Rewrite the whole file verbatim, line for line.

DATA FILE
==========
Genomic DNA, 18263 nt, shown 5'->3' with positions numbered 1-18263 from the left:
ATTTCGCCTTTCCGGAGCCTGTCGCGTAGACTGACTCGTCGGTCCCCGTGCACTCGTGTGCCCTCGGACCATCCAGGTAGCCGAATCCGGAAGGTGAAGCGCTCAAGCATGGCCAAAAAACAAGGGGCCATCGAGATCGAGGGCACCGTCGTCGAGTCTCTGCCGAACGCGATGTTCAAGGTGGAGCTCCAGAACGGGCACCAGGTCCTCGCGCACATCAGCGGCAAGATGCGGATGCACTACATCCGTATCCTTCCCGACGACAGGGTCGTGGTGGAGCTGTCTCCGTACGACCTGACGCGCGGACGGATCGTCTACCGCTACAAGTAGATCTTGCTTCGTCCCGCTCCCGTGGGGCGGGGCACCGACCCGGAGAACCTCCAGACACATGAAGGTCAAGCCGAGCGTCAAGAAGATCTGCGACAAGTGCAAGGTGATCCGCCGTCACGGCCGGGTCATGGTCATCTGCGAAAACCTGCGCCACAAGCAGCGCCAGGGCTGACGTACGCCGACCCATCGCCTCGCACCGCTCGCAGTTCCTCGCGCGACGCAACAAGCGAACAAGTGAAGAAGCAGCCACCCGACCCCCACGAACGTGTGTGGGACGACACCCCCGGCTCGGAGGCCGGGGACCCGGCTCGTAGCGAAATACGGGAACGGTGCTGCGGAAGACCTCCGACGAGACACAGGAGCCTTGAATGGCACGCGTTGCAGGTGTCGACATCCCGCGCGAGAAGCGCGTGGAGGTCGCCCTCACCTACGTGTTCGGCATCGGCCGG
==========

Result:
Genomic DNA, 18263 nt, shown 5'->3' with positions numbered 1-18263 from the left:
ATTTCGCCTTTCCGGAGCCTGTCGCGTAGACTGACTCGTCGGTCCCCGTGCACTCGTGTGCCCTCGGACCATCCAGGTAGCCGAATCCGGAAGGTGAAGCGCTCAAGCATGGCCAAAAAACAAGGGGCCATCGAGATCGAGGGCACCGTCGTCGAGTCTCTGCCGAACGCGATGTTCAAGGTGGAGCTCCAGAACGGGCACCAGGTCCTCGCGCACATCAGCGGCAAGATGCGGATGCACTACATCCGTATCCTTCCCGACGACAGGGTCGTGGTGGAGCTGTCTCCGTACGACCTGACGCGCGGACGGATCGTCTACCGCTACAAGTAGATCTTGCTTCGTCCCGCTCCCGTGGGGCGGGGCACCGACCCGGAGAACCTCCAGACACATGAAGGTCAAGCCGAGCGTCAAGAAGATCTGCGACAAGTGCAAGGTGATCCGCCGTCACGGCCGGGTCATGGTCATCTGCGAAAACCTGCGCCACAAGCAGCGCCAGGGCTGACGTACGCCGACCCATCGCCTCGCACCGCTCGCAGTTCCTCGCGCGACGCAACAAGCGAACAAGTGAAGAAGCAGCCACCCGACCCCCACGAACGTGTGTGGGACGACACCCCCGGCTCGGAGGCCGGGGACCCGGCTCGTAGCGAAATACGGGAACGGTGCTGCGGAAGACCTCCGACGAGACACAGGAGCCTTGAATGGCACGCGTTGCAGGTGTCGACATCCCGCGCGAGAAGCGCGTGGAGGTCGCCCTCACCTACGTGTTCGGCATCGGCCGG